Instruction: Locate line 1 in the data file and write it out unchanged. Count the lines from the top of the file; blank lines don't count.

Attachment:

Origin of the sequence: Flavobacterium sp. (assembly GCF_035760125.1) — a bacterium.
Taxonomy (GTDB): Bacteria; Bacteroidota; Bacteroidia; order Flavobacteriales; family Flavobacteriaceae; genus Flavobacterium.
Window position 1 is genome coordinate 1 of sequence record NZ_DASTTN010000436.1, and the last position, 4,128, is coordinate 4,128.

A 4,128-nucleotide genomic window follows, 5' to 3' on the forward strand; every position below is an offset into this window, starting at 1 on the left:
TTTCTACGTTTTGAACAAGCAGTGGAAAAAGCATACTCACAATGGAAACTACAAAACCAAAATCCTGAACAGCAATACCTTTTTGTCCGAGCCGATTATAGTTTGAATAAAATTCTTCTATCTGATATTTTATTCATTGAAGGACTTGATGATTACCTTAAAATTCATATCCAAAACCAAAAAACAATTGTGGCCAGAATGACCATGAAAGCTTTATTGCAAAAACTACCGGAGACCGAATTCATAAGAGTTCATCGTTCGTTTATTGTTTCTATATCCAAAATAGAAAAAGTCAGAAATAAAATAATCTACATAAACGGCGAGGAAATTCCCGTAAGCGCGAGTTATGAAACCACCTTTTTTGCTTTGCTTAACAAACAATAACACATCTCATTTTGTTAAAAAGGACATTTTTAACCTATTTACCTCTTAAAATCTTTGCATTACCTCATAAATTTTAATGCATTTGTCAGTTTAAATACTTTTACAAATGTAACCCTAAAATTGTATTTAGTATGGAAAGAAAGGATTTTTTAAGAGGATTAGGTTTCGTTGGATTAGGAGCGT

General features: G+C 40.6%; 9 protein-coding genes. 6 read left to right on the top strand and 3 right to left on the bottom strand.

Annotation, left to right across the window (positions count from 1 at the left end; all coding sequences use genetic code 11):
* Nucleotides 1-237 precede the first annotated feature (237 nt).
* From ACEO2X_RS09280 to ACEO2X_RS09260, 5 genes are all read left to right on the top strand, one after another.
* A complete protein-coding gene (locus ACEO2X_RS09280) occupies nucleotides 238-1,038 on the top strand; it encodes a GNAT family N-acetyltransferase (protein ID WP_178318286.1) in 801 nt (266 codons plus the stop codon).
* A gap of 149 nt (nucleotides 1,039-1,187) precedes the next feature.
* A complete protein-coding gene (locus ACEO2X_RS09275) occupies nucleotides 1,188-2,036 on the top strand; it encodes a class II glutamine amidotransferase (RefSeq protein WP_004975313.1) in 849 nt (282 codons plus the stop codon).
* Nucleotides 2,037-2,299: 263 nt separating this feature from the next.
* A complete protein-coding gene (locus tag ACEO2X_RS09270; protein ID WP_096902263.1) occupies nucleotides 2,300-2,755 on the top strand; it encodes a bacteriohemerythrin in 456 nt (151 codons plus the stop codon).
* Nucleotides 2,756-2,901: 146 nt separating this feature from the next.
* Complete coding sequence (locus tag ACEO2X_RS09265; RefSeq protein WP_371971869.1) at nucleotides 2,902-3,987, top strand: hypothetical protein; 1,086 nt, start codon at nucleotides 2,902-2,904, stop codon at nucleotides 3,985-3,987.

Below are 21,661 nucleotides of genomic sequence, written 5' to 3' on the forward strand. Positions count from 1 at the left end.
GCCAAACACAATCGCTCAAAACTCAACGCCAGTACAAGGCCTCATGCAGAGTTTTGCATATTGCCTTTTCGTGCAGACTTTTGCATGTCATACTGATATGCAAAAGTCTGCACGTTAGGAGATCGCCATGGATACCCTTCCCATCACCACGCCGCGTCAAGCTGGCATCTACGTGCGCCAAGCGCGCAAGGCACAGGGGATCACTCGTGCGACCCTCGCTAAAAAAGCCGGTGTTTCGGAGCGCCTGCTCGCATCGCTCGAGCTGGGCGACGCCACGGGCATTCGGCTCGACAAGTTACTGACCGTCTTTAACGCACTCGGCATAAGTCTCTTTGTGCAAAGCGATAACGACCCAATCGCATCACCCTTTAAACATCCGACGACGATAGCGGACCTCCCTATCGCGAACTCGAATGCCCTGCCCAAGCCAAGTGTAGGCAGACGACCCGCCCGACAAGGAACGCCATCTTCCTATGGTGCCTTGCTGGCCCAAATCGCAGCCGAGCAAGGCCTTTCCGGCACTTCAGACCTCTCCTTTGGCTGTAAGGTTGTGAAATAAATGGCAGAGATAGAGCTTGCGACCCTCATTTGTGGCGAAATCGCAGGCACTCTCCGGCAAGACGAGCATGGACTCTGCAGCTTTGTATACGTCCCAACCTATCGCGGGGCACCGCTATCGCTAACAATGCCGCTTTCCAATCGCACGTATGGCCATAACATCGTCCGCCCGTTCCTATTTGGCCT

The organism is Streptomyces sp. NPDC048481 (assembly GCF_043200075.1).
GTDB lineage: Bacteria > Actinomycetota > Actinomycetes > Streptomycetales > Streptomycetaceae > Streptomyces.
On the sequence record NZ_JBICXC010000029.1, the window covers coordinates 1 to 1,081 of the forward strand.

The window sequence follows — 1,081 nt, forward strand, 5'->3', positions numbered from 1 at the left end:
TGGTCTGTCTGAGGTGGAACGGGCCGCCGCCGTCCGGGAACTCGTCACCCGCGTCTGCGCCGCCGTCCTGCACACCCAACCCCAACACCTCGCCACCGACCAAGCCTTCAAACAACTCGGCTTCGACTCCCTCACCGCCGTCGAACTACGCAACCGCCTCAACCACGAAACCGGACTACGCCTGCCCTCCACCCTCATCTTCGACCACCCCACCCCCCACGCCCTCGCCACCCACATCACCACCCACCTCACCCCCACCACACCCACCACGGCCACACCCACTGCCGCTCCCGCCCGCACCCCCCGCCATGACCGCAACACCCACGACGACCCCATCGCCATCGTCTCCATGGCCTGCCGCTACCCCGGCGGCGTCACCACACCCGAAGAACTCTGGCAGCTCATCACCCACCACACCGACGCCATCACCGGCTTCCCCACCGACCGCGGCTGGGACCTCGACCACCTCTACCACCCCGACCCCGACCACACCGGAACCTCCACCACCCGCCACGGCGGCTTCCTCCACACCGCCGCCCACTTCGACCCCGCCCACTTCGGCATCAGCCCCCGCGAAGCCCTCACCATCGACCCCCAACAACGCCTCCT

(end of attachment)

Origin of the sequence: Flavobacterium sp. (assembly GCF_035760125.1) — a bacterium.